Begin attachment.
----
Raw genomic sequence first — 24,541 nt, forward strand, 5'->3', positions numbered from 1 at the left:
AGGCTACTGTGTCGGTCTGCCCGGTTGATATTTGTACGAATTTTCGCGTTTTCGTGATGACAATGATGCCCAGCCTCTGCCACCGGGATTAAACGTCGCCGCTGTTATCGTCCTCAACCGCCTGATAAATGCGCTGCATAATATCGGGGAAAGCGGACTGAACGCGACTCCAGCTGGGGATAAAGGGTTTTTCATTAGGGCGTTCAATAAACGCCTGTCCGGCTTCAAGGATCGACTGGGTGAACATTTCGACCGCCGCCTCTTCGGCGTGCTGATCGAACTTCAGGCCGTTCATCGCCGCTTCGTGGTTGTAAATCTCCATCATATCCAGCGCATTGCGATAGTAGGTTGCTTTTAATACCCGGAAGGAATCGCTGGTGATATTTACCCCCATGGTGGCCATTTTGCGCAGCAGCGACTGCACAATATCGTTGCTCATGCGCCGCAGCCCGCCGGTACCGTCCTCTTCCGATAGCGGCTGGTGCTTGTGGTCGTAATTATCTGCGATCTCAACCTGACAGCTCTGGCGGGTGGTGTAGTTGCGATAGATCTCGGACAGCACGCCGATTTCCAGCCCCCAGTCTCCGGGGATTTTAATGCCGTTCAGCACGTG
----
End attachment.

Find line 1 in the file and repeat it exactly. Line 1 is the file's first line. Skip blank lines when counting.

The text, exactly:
Raw genomic sequence first — 24,541 nt, forward strand, 5'->3', positions numbered from 1 at the left: